- Optimized settings for VAAI and other ESX operations: I mentioned earlier about the benefit that VAAI provides when you are working with XtremIO. We found out that you can get even better performance when you optimize the IO size that those operations use when working with XtremIO storage arrays. For example, the array performance improves significantly if the IO size used by unmap operation is changed from the default value of 4MB to 16MB. This nugget of information is incorporated into the VSI plugin to make your lives that much easier.
Similarly, we are in the process of changing the recommended IO size for XCOPY operations so that you get the best performance when you are doing any kind of copy operations on the array (see this blog for more details). You can expect to see a lot of these technical optimizations being pushed into the VSI plugin to provide the benefits automatically for you.
- Space reclamation at the datastore level: Space reclamation is a very important operation for any storage array that supports thin provisioning. The reason you need it is because if the application or the ESX Server deletes any data from their file system, the backend storage array knows nothing about that delete operation and continues to show that storage as “used capacity”. The consumed capacity at the array level can therefore balloon very quickly if there are lots of delete/move operations from a VMware perspective.
Space reclamation command is a way for the host to tell the backend arrays to free up the space that the applications are no longer using. VMware has a space reclamation command that can be run at the datastore level. VSI makes your life that much easier by enabling you to do that from the VSI plugin. We are working on a few things to make it even simpler and intuitive in one of the future VSI releases.
It is important to note that the space reclamation command mentioned above is run at the datastore level only. If there are delete operations inside the Virtual Machines, then it is highly recommended to run space reclamation commands inside the VM first and then reclaiming the storage at the datastore level. One way to do that is to use ‘sdelete’ utility for Windows VMs.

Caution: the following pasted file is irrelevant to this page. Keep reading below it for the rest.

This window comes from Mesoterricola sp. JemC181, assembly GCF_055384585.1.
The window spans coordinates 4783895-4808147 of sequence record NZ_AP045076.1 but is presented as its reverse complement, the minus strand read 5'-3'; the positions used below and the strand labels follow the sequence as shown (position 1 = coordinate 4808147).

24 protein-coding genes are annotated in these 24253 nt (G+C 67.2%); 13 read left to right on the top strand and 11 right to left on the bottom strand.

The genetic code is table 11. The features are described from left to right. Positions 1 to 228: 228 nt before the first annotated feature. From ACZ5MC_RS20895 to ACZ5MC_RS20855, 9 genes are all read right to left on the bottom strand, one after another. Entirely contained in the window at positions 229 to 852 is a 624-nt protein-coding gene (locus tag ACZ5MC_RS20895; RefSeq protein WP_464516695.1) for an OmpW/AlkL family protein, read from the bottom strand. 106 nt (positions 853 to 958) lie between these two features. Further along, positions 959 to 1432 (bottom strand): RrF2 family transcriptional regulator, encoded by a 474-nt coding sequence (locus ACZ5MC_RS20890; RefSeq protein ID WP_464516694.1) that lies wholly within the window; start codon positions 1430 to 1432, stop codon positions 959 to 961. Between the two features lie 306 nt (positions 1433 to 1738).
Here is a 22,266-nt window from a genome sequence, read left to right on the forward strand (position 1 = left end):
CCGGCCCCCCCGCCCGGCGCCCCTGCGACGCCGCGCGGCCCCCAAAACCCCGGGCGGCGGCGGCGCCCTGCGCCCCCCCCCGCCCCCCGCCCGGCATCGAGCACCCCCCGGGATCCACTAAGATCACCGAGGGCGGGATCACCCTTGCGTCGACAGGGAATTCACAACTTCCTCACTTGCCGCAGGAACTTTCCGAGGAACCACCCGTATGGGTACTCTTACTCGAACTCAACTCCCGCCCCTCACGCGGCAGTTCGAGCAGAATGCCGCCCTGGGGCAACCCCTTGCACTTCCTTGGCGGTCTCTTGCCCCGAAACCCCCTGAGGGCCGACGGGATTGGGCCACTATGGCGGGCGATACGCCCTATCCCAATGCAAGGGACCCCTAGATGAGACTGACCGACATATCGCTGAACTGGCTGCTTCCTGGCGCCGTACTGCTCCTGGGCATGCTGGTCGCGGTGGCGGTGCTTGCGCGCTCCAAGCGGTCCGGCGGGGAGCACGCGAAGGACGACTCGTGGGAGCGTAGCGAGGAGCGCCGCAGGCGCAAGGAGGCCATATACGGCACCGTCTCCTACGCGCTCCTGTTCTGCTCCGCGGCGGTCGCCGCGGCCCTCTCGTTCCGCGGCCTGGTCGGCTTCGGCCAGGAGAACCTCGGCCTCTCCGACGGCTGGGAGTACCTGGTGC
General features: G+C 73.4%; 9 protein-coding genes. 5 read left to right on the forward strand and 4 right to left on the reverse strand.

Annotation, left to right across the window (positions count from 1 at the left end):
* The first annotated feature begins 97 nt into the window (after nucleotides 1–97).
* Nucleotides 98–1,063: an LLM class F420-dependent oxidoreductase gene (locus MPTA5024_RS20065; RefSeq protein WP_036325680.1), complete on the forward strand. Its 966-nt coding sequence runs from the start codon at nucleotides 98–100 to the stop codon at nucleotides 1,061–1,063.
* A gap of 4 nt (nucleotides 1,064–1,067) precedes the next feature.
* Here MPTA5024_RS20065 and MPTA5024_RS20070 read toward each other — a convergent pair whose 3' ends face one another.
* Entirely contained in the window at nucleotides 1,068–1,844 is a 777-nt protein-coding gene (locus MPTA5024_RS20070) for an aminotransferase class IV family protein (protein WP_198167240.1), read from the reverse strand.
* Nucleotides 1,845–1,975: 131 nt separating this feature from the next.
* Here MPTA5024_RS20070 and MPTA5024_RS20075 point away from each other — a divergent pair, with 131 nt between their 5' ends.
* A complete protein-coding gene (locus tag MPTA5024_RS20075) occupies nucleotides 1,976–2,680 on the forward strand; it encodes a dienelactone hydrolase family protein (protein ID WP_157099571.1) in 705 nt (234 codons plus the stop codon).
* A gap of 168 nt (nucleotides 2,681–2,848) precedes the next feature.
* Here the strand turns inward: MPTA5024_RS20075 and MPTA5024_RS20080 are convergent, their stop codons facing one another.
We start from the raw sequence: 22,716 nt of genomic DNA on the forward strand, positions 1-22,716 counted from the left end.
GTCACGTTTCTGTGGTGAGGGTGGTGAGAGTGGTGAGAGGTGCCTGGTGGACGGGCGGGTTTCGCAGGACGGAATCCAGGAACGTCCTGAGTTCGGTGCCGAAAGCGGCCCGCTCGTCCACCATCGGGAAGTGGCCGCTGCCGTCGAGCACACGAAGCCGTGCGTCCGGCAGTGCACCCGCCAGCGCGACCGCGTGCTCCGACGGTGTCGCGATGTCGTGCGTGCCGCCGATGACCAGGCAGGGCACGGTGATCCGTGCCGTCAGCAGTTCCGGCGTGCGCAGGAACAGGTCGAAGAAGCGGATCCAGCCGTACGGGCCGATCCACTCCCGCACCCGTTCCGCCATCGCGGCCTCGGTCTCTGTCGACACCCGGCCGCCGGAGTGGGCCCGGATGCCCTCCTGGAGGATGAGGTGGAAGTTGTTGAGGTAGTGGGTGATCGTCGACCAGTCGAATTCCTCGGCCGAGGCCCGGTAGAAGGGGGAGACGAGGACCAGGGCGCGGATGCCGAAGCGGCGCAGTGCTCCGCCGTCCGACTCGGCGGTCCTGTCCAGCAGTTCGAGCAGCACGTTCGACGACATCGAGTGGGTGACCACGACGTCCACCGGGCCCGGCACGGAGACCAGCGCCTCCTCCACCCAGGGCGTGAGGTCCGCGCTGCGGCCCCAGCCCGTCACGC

- Integration with VMware Horizon View and Citrix XenDesktop: VSI plugin is integrated with VMware Horizon View and Citrix XenDesktop to give you the best performance by leveraging highly efficient XtremIO Snapshots. In a VDI environment when you provision hundreds of VDI images, there is no reason why you should create one image at a time – that is time consuming and an inefficient process!
With XtremIO, VSI plugin has been tuned to create a certain number of VDI images on a single datastore, but additional VDI images are created by taking a snapshot of the original datastore. Since the snapshots are created instantaneously and have no performance impact on the array – this becomes a very efficient and fast operation for the VDI environment.
You can download the latest VSI plugin here (it’s free!) and if you want to see it in action, check out the demo below.
I gave some examples of the kind of features and efficiencies that we have bundled with the VSI plugin. We have a very rich roadmap of many more goodies to be made available for you. If there is anything specific that you think should be automated through the VSI plugin – by all means, let us know!
EMC Storage Analytics (ESA)/vR Ops Integration
EMC Storage Analytics further extends the integration capabilities across EMC and VMware solutions to provide out-of-the-box analytics and visualization across your physical and virtual infrastructure. Storage Analytics provides preconfigured, customizable dashboards so you can optimally manage your storage environment.
ESA interfaces with XtremIO using RestAPI calls and provides an overview of performance, space utilization and space efficiency metrics from the array in a single pane of glass. As an example, the health dashboard will allow you to drill down from a health alert on a VM all the way down to the array and the LUN where that VM is hosted. This enables very quick triaging of any health issues that might come up in your VMware environment. Or you can monitor the deduplication and compression ratios over a period of time and see how the usable capacity has been trending on XtremIO. You can see a glimpse of ESA 3.0 and its integration with XtremIO in the demo below.